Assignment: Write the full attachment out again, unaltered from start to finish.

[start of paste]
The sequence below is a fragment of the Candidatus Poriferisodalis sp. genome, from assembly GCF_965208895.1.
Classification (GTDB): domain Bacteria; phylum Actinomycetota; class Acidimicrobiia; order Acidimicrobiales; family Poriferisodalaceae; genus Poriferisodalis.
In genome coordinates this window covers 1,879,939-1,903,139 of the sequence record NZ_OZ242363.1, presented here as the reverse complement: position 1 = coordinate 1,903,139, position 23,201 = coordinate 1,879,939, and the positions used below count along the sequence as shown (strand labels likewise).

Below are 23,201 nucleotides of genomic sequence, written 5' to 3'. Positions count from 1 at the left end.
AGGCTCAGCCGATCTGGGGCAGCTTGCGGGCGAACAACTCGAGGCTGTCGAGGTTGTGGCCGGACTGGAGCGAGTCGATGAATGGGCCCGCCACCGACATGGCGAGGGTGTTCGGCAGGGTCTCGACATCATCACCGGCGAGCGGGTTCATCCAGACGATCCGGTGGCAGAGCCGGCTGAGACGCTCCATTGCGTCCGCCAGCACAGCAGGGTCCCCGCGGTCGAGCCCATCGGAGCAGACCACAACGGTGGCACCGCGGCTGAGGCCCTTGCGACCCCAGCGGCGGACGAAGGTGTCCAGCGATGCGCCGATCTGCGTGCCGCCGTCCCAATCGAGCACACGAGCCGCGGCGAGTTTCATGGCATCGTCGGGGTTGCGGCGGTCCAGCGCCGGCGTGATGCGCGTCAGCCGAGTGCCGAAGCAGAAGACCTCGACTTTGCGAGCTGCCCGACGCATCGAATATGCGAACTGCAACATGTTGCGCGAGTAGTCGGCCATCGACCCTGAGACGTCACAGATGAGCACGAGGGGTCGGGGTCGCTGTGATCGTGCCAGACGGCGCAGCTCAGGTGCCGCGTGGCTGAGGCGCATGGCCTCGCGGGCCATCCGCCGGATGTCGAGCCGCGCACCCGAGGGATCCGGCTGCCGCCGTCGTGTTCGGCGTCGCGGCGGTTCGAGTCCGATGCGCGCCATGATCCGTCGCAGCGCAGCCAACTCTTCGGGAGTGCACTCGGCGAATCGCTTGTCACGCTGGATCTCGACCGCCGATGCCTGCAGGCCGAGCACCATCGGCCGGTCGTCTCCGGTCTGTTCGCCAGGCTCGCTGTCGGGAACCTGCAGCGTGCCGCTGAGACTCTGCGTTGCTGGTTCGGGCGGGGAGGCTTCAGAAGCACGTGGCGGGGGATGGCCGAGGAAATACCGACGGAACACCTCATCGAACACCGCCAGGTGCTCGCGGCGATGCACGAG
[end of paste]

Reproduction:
The sequence below is a fragment of the Candidatus Poriferisodalis sp. genome, from assembly GCF_965208895.1.
Classification (GTDB): domain Bacteria; phylum Actinomycetota; class Acidimicrobiia; order Acidimicrobiales; family Poriferisodalaceae; genus Poriferisodalis.
In genome coordinates this window covers 1,879,939-1,903,139 of the sequence record NZ_OZ242363.1, presented here as the reverse complement: position 1 = coordinate 1,903,139, position 23,201 = coordinate 1,879,939, and the positions used below count along the sequence as shown (strand labels likewise).

Below are 23,201 nucleotides of genomic sequence, written 5' to 3'. Positions count from 1 at the left end.
AGGCTCAGCCGATCTGGGGCAGCTTGCGGGCGAACAACTCGAGGCTGTCGAGGTTGTGGCCGGACTGGAGCGAGTCGATGAATGGGCCCGCCACCGACATGGCGAGGGTGTTCGGCAGGGTCTCGACATCATCACCGGCGAGCGGGTTCATCCAGACGATCCGGTGGCAGAGCCGGCTGAGACGCTCCATTGCGTCCGCCAGCACAGCAGGGTCCCCGCGGTCGAGCCCATCGGAGCAGACCACAACGGTGGCACCGCGGCTGAGGCCCTTGCGACCCCAGCGGCGGACGAAGGTGTCCAGCGATGCGCCGATCTGCGTGCCGCCGTCCCAATCGAGCACACGAGCCGCGGCGAGTTTCATGGCATCGTCGGGGTTGCGGCGGTCCAGCGCCGGCGTGATGCGCGTCAGCCGAGTGCCGAAGCAGAAGACCTCGACTTTGCGAGCTGCCCGACGCATCGAATATGCGAACTGCAACATGTTGCGCGAGTAGTCGGCCATCGACCCTGAGACGTCACAGATGAGCACGAGGGGTCGGGGTCGCTGTGATCGTGCCAGACGGCGCAGCTCAGGTGCCGCGTGGCTGAGGCGCATGGCCTCGCGGGCCATCCGCCGGATGTCGAGCCGCGCACCCGAGGGATCCGGCTGCCGCCGTCGTGTTCGGCGTCGCGGCGGTTCGAGTCCGATGCGCGCCATGATCCGTCGCAGCGCAGCCAACTCTTCGGGAGTGCACTCGGCGAATCGCTTGTCACGCTGGATCTCGACCGCCGATGCCTGCAGGCCGAGCACCATCGGCCGGTCGTCTCCGGTCTGTTCGCCAGGCTCGCTGTCGGGAACCTGCAGCGTGCCGCTGAGACTCTGCGTTGCTGGTTCGGGCGGGGAGGCTTCAGAAGCACGTGGCGGGGGATGGCCGAGGAAATACCGACGGAACACCTCATCGAACACCGCCAGGTGCTCGCGGCGATGCACGAG